Working Out While Working Up the Org Chart

Bob Goldman on

Ever feel you're working with a bunch of dumbbells? You don't know the half of it.

According to "The Hottest New Office is the Gym," a recent article by Anne Marie Chaker in The Wall Street Journal, posh gyms are adding cubicles and privacy booths to their Nautilus Ab Crunchers and Stairmaster StepMills, making the hottest office space in town also the sweatiest.

It's all about co-working spaces -- places that are not the official office you don't want to go to and not the home office you're sick of.

There are formal co-working spaces popping up in empty downtown buildings all across America. These communal work spaces allow you to work next to a horde of certifiable weirdos, thus providing an authentic office experience. There are also informal co-working spaces like coffee shops, libraries and the waiting room at your psychiatrist's office.

While all these co-working spaces have their advantages and disadvantages -- just try to get a librarian to serve you a rose petal beetroot latte -- none of them make it possible to recover from a convo with your dead-head boss by doing a super-set of Romanian dead lifts, or to celebrate your failure to rise up in the company with a vigorous hour of working hard and getting nowhere on an elliptical trainer.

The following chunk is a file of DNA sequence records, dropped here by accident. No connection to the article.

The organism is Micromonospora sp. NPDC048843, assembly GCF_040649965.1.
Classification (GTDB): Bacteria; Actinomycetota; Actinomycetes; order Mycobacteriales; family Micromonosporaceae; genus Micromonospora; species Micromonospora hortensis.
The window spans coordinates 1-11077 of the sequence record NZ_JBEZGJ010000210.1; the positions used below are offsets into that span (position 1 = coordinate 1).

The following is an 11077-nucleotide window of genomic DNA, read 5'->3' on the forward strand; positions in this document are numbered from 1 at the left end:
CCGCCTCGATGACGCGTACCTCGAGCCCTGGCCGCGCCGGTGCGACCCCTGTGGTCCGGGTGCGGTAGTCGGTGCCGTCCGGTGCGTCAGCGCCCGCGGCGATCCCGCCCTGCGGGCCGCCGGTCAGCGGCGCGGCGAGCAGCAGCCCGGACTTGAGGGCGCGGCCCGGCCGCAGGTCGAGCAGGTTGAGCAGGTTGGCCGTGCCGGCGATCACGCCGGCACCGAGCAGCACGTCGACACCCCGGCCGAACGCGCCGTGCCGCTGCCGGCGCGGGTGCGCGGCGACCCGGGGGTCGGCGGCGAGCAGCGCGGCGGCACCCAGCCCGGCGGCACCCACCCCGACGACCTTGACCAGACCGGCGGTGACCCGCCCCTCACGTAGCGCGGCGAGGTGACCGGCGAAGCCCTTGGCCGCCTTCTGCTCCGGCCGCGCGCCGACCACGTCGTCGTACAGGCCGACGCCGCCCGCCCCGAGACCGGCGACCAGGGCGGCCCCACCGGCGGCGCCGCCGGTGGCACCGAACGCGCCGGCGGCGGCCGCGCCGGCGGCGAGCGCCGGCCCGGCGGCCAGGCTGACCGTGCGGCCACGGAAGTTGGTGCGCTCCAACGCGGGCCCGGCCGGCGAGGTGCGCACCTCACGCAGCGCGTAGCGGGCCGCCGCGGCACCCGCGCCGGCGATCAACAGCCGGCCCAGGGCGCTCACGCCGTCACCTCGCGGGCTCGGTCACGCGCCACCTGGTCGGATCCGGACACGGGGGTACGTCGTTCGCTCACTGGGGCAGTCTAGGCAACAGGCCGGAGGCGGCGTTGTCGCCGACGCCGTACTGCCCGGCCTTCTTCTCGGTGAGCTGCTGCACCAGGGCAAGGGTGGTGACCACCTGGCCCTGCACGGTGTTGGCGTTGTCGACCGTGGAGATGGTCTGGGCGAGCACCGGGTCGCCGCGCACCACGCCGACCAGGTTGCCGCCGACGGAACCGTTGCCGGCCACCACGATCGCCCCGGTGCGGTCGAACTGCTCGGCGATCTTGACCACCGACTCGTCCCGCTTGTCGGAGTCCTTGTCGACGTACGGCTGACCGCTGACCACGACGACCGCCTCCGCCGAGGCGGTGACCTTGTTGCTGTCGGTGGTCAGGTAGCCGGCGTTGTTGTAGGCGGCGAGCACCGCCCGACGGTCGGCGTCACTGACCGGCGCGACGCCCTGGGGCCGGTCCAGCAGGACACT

On the negative side of the ledger, working where you work out can be expensive. For audit manager Jessica DiGiovanna the cost of her gym-adjacent office space is $499 a month. Pricey, yes, but it is "scented with notes of bergamot."


(I'll pause here while you ask your company's facilities manager to add a note of bergamot to your office space. When they finish laughing, we can continue.)

For DiGiovanna, working at her gym "lets her toggle between self-care and her job." If you like a good toggle, but don't want to shell out for a gym membership, ask your manager to bring exercise equipment into your office. Normally, a company would balk at the cost of putting full-cage power racks in the conference room or replacing the marketing department with a Zumba studio, but with management completely moo-moo-goo-goo about getting their employees back to the office, the concept could receive a warm welcome.

In the meantime, here are three strategies to balance the mental wear and tear of your job with the joy of building yourself up to Hulk-like proportions, all without ever leaving your desk.

No. 1: Give meetings a power lift


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